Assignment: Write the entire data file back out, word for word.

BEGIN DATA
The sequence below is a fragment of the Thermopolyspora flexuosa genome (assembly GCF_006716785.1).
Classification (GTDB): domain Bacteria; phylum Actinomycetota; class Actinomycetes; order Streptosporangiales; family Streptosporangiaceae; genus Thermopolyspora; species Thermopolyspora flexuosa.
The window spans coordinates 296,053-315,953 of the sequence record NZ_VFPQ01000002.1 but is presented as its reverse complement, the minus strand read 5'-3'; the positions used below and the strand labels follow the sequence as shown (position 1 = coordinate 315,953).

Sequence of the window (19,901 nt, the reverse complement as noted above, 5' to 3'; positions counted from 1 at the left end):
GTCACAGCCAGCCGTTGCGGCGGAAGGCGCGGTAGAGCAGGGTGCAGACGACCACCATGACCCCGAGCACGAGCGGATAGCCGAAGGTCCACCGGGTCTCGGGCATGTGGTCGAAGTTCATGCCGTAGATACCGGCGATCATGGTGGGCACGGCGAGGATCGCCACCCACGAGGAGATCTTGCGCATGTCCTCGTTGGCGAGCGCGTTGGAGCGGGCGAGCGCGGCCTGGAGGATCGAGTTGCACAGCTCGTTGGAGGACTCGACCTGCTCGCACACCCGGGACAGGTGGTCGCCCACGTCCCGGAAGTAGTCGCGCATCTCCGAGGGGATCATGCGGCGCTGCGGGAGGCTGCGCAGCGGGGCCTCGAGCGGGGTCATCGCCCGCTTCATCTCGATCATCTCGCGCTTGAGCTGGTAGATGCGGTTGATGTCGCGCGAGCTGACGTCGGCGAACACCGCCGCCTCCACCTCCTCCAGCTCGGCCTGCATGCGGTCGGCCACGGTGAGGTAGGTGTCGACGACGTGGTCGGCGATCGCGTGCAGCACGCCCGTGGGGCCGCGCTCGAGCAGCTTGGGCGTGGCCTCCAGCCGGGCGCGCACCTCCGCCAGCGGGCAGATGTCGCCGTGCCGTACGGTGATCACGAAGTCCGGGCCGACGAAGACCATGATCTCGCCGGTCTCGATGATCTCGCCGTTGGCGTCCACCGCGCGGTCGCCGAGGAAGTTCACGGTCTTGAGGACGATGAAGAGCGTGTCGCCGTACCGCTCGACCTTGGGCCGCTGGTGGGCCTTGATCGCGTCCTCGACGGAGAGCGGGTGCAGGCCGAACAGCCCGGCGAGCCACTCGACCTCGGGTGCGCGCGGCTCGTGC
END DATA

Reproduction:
The sequence below is a fragment of the Thermopolyspora flexuosa genome (assembly GCF_006716785.1).
Classification (GTDB): domain Bacteria; phylum Actinomycetota; class Actinomycetes; order Streptosporangiales; family Streptosporangiaceae; genus Thermopolyspora; species Thermopolyspora flexuosa.
The window spans coordinates 296,053-315,953 of the sequence record NZ_VFPQ01000002.1 but is presented as its reverse complement, the minus strand read 5'-3'; the positions used below and the strand labels follow the sequence as shown (position 1 = coordinate 315,953).

Sequence of the window (19,901 nt, the reverse complement as noted above, 5' to 3'; positions counted from 1 at the left end):
GTCACAGCCAGCCGTTGCGGCGGAAGGCGCGGTAGAGCAGGGTGCAGACGACCACCATGACCCCGAGCACGAGCGGATAGCCGAAGGTCCACCGGGTCTCGGGCATGTGGTCGAAGTTCATGCCGTAGATACCGGCGATCATGGTGGGCACGGCGAGGATCGCCACCCACGAGGAGATCTTGCGCATGTCCTCGTTGGCGAGCGCGTTGGAGCGGGCGAGCGCGGCCTGGAGGATCGAGTTGCACAGCTCGTTGGAGGACTCGACCTGCTCGCACACCCGGGACAGGTGGTCGCCCACGTCCCGGAAGTAGTCGCGCATCTCCGAGGGGATCATGCGGCGCTGCGGGAGGCTGCGCAGCGGGGCCTCGAGCGGGGTCATCGCCCGCTTCATCTCGATCATCTCGCGCTTGAGCTGGTAGATGCGGTTGATGTCGCGCGAGCTGACGTCGGCGAACACCGCCGCCTCCACCTCCTCCAGCTCGGCCTGCATGCGGTCGGCCACGGTGAGGTAGGTGTCGACGACGTGGTCGGCGATCGCGTGCAGCACGCCCGTGGGGCCGCGCTCGAGCAGCTTGGGCGTGGCCTCCAGCCGGGCGCGCACCTCCGCCAGCGGGCAGATGTCGCCGTGCCGTACGGTGATCACGAAGTCCGGGCCGACGAAGACCATGATCTCGCCGGTCTCGATGATCTCGCCGTTGGCGTCCACCGCGCGGTCGCCGAGGAAGTTCACGGTCTTGAGGACGATGAAGAGCGTGTCGCCGTACCGCTCGACCTTGGGCCGCTGGTGGGCCTTGATCGCGTCCTCGACGGAGAGCGGGTGCAGGCCGAACAGCCCGGCGAGCCACTCGACCTCGGGTGCGCGCGGCTCGTGC